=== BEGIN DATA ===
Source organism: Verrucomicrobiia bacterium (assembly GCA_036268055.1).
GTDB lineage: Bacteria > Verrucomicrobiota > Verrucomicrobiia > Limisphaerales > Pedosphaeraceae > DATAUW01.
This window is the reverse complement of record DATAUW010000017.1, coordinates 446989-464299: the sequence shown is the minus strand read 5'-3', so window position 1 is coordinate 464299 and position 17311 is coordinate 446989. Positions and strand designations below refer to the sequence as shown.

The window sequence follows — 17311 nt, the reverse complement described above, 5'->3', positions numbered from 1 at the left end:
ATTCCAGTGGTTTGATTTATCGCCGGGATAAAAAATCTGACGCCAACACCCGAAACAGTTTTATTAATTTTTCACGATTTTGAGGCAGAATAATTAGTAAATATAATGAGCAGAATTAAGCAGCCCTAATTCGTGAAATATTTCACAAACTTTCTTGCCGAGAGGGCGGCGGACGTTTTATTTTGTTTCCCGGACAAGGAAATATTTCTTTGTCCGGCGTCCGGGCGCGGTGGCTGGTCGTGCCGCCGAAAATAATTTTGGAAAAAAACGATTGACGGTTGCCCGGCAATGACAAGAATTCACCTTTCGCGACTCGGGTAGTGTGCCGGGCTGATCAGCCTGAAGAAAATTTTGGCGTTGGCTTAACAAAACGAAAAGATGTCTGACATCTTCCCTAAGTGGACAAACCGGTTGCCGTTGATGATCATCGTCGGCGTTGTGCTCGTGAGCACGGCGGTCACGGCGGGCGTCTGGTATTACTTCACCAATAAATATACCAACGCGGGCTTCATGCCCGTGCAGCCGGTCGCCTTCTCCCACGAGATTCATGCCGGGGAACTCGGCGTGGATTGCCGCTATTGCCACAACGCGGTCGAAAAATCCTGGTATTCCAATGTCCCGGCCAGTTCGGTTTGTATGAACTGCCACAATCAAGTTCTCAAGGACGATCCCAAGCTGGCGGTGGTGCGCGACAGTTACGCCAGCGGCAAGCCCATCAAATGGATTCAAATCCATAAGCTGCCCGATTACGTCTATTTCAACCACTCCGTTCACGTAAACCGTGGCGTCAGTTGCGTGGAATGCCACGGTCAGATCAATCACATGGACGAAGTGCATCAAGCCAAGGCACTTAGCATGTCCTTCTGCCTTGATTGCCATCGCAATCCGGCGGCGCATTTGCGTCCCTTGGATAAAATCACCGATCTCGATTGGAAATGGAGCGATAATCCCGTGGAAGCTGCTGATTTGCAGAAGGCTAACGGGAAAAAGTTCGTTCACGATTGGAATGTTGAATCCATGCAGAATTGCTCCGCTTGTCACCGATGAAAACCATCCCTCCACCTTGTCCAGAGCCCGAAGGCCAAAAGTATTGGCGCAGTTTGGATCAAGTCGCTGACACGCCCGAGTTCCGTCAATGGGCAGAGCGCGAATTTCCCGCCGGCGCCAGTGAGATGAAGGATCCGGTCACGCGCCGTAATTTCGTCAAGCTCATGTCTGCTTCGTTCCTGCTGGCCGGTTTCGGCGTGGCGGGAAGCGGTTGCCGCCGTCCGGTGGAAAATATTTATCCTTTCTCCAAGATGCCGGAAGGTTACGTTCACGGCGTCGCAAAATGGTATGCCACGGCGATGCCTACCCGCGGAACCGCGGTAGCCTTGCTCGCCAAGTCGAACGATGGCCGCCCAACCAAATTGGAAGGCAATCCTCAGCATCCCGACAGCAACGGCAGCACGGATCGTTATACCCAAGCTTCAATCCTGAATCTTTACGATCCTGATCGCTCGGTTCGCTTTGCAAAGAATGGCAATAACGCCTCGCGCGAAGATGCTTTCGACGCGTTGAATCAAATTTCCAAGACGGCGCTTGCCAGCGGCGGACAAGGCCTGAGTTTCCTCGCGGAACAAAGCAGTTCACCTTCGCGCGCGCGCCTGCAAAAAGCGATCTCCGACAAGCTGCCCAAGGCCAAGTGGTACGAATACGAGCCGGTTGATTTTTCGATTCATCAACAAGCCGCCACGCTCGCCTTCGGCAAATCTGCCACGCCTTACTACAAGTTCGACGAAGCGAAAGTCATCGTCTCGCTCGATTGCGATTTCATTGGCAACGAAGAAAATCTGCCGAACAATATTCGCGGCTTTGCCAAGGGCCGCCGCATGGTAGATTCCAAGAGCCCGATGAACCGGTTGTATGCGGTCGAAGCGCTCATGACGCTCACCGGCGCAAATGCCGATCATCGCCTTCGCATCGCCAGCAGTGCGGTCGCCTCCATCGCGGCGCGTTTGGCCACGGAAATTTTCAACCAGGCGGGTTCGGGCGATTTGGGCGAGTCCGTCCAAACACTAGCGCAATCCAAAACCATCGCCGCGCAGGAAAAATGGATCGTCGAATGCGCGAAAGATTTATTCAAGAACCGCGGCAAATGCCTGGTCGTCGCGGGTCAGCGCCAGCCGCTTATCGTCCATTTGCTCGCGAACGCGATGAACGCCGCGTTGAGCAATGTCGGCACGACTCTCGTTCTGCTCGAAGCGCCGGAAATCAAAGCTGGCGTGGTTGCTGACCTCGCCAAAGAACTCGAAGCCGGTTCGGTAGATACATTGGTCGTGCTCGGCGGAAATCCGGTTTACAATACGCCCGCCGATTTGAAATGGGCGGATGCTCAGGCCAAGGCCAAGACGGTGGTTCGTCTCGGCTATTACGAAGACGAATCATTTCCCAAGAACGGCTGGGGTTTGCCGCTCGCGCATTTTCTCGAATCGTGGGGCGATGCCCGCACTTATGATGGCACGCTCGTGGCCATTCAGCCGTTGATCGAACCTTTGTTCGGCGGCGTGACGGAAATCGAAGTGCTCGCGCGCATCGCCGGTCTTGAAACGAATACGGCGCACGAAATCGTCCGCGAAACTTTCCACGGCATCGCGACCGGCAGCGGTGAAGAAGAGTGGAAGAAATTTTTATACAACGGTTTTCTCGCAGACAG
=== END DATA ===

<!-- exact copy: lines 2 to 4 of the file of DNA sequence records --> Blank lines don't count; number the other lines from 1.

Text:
GTDB lineage: Bacteria > Verrucomicrobiota > Verrucomicrobiia > Limisphaerales > Pedosphaeraceae > DATAUW01.
This window is the reverse complement of record DATAUW010000017.1, coordinates 446989-464299: the sequence shown is the minus strand read 5'-3', so window position 1 is coordinate 464299 and position 17311 is coordinate 446989. Positions and strand designations below refer to the sequence as shown.

The window sequence follows — 17311 nt, the reverse complement described above, 5'->3', positions numbered from 1 at the left end: